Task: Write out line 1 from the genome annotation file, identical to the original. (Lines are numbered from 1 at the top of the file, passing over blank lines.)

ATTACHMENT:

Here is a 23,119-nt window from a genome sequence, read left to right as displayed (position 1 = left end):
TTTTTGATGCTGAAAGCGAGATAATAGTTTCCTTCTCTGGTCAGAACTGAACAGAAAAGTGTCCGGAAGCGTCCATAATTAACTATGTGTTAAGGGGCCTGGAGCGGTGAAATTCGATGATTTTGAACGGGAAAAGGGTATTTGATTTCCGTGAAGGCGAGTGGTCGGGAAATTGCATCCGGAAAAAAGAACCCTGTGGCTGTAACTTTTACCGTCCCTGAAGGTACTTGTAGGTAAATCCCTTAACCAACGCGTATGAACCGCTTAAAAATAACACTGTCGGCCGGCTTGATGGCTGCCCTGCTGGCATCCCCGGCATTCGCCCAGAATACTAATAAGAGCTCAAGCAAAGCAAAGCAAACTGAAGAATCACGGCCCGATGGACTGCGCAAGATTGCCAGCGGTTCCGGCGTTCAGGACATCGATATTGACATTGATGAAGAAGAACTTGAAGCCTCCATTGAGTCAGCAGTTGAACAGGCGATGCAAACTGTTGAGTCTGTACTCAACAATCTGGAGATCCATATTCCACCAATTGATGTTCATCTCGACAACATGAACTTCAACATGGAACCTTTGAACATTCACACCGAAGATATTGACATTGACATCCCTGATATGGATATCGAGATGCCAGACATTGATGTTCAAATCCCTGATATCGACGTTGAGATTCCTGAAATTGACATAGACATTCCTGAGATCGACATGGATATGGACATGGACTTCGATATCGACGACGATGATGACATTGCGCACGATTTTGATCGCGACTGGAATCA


Here is a 23,119-nt window from a genome sequence, read left to right as displayed (position 1 = left end):